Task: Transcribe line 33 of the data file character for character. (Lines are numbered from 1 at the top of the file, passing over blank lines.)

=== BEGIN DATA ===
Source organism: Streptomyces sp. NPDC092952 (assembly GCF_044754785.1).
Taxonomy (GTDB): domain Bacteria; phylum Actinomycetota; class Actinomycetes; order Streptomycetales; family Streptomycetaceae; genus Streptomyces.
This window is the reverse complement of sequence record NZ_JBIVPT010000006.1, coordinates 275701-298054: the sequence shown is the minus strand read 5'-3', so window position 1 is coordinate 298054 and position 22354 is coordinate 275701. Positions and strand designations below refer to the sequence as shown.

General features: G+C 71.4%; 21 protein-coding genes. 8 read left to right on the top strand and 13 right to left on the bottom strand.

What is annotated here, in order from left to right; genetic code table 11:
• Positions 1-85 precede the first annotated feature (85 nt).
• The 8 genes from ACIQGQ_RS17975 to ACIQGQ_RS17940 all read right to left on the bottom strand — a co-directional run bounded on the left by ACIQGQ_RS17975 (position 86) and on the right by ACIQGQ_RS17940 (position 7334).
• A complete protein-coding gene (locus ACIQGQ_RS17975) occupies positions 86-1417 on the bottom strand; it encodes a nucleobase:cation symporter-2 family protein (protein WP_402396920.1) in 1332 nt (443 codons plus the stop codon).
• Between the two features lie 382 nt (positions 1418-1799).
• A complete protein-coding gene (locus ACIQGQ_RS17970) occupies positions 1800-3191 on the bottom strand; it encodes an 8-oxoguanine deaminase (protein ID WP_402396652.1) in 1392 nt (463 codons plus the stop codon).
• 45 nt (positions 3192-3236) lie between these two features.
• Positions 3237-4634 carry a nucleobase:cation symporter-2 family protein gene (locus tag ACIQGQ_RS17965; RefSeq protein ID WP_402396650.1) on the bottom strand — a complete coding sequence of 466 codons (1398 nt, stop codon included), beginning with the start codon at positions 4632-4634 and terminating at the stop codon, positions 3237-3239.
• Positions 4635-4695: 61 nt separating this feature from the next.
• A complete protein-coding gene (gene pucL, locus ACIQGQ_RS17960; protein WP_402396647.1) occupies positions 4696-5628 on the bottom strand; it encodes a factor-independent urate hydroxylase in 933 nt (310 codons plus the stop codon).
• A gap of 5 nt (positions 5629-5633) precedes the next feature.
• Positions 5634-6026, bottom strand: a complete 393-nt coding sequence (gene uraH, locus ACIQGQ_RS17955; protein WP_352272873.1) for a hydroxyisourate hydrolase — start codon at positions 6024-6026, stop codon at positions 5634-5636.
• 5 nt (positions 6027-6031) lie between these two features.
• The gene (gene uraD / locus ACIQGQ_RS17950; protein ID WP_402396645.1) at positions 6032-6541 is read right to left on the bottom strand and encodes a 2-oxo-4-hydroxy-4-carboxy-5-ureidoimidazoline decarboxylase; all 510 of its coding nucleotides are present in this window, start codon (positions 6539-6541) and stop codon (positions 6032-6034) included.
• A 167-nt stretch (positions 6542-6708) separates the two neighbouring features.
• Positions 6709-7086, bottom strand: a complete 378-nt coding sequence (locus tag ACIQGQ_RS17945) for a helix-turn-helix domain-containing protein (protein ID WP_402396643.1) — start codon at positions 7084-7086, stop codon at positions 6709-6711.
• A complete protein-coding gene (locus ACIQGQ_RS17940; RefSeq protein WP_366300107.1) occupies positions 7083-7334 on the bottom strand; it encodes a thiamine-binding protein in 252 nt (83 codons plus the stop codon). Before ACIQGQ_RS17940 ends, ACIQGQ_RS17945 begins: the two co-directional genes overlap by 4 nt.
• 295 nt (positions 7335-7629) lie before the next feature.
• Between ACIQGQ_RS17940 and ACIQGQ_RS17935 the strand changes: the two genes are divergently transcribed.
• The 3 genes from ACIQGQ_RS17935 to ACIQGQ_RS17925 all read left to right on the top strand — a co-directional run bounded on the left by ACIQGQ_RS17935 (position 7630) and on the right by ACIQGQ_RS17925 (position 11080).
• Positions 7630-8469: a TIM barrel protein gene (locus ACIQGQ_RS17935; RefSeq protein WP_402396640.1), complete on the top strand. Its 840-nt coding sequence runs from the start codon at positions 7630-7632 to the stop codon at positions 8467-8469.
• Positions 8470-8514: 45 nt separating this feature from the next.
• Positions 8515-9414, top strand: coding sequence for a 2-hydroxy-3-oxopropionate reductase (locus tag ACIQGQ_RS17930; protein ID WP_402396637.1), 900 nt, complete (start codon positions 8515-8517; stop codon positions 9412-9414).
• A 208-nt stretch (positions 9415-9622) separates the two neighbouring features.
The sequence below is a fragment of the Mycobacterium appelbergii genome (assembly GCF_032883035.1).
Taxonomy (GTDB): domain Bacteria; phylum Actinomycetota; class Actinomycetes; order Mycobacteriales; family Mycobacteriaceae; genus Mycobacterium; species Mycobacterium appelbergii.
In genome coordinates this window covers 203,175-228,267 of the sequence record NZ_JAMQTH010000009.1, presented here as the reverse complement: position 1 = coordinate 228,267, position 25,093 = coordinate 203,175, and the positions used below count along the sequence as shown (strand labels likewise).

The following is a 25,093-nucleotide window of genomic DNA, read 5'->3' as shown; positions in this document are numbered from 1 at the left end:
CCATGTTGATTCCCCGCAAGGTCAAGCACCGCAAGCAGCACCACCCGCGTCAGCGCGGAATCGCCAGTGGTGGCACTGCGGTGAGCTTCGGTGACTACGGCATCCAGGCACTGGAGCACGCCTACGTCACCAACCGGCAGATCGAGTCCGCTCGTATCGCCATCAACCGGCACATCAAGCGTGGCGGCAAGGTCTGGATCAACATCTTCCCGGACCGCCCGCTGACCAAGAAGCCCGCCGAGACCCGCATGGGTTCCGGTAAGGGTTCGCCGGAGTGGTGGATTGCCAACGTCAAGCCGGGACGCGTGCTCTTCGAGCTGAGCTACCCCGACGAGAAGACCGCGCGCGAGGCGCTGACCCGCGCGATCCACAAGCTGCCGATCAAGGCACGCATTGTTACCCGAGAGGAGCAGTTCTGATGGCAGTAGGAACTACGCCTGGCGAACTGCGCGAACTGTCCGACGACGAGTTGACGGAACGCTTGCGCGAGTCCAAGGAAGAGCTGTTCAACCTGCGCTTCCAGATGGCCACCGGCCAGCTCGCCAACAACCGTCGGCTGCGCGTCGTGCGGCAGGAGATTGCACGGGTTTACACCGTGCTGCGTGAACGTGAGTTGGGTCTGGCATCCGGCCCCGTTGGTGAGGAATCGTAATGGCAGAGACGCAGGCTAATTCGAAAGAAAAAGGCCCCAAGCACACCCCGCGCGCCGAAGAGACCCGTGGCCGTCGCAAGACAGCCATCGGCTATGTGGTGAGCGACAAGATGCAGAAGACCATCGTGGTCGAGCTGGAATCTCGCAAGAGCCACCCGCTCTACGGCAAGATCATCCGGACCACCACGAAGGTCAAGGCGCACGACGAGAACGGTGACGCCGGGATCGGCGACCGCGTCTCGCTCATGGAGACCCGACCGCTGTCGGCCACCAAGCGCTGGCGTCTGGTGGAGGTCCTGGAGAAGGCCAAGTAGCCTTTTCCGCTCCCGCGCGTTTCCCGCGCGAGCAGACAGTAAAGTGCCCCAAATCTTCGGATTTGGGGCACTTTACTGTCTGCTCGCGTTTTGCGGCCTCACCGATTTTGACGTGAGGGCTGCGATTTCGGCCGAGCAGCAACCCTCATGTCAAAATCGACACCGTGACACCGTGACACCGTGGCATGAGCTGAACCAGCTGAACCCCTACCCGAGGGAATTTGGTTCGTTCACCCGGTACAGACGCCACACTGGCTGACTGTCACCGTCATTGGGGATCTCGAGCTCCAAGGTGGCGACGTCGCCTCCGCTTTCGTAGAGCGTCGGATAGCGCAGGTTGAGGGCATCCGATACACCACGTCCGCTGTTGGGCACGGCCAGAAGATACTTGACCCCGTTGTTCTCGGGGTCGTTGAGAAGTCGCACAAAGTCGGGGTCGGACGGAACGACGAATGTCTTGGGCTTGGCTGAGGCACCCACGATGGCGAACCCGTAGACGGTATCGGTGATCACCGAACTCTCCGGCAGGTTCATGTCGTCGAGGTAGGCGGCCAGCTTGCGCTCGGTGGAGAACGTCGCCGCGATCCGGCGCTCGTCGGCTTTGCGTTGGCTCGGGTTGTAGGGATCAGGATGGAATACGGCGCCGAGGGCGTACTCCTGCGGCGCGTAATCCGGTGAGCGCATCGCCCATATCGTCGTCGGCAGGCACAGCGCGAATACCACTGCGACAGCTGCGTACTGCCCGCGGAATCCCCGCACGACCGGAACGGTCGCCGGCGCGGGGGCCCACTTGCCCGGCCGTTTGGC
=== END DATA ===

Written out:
CCATGTTGATTCCCCGCAAGGTCAAGCACCGCAAGCAGCACCACCCGCGTCAGCGCGGAATCGCCAGTGGTGGCACTGCGGTGAGCTTCGGTGACTACGGCATCCAGGCACTGGAGCACGCCTACGTCACCAACCGGCAGATCGAGTCCGCTCGTATCGCCATCAACCGGCACATCAAGCGTGGCGGCAAGGTCTGGATCAACATCTTCCCGGACCGCCCGCTGACCAAGAAGCCCGCCGAGACCCGCATGGGTTCCGGTAAGGGTTCGCCGGAGTGGTGGATTGCCAACGTCAAGCCGGGACGCGTGCTCTTCGAGCTGAGCTACCCCGACGAGAAGACCGCGCGCGAGGCGCTGACCCGCGCGATCCACAAGCTGCCGATCAAGGCACGCATTGTTACCCGAGAGGAGCAGTTCTGATGGCAGTAGGAACTACGCCTGGCGAACTGCGCGAACTGTCCGACGACGAGTTGACGGAACGCTTGCGCGAGTCCAAGGAAGAGCTGTTCAACCTGCGCTTCCAGATGGCCACCGGCCAGCTCGCCAACAACCGTCGGCTGCGCGTCGTGCGGCAGGAGATTGCACGGGTTTACACCGTGCTGCGTGAACGTGAGTTGGGTCTGGCATCCGGCCCCGTTGGTGAGGAATCGTAATGGCAGAGACGCAGGCTAATTCGAAAGAAAAAGGCCCCAAGCACACCCCGCGCGCCGAAGAGACCCGTGGCCGTCGCAAGACAGCCATCGGCTATGTGGTGAGCGACAAGATGCAGAAGACCATCGTGGTCGAGCTGGAATCTCGCAAGAGCCACCCGCTCTACGGCAAGATCATCCGGACCACCACGAAGGTCAAGGCGCACGACGAGAACGGTGACGCCGGGATCGGCGACCGCGTCTCGCTCATGGAGACCCGACCGCTGTCGGCCACCAAGCGCTGGCGTCTGGTGGAGGTCCTGGAGAAGGCCAAGTAGCCTTTTCCGCTCCCGCGCGTTTCCCGCGCGAGCAGACAGTAAAGTGCCCCAAATCTTCGGATTTGGGGCACTTTACTGTCTGCTCGCGTTTTGCGGCCTCACCGATTTTGACGTGAGGGCTGCGATTTCGGCCGAGCAGCAACCCTCATGTCAAAATCGACACCGTGACACCGTGACACCGTGGCATGAGCTGAACCAGCTGAACCCCTACCCGAGGGAATTTGGTTCGTTCACCCGGTACAGACGCCACACTGGCTGACTGTCACCGTCATTGGGGATCTCGAGCTCCAAGGTGGCGACGTCGCCTCCGCTTTCGTAGAGCGTCGGATAGCGCAGGTTGAGGGCATCCGATACACCACGTCCGCTGTTGGGCACGGCCAGAAGATACTTGACCCCGTTGTTCTCGGGGTCGTTGAGAAGTCGCACAAAGTCGGGGTCGGACGGAACGACGAATGTCTTGGGCTTGGCTGAGGCACCCACGATGGCGAACCCGTAGACGGTATCGGTGATCACCGAACTCTCCGGCAGGTTCATGTCGTCGAGGTAGGCGGCCAGCTTGCGCTCGGTGGAGAACGTCGCCGCGATCCGGCGCTCGTCGGCTTTGCGTTGGCTCGGGTTGTAGGGATCAGGATGGAATACGGCGCCGAGGGCGTACTCCTGCGGCGCGTAATCCGGTGAGCGCATCGCCCATATCGTCGTCGGCAGGCACAGCGCGAATACCACTGCGACAGCTGCGTACTGCCCGCGGAATCCCCGCACGACCGGAACGGTCGCCGGCGCGGGGGCCCACTTGCCCGGCCGTTTGGC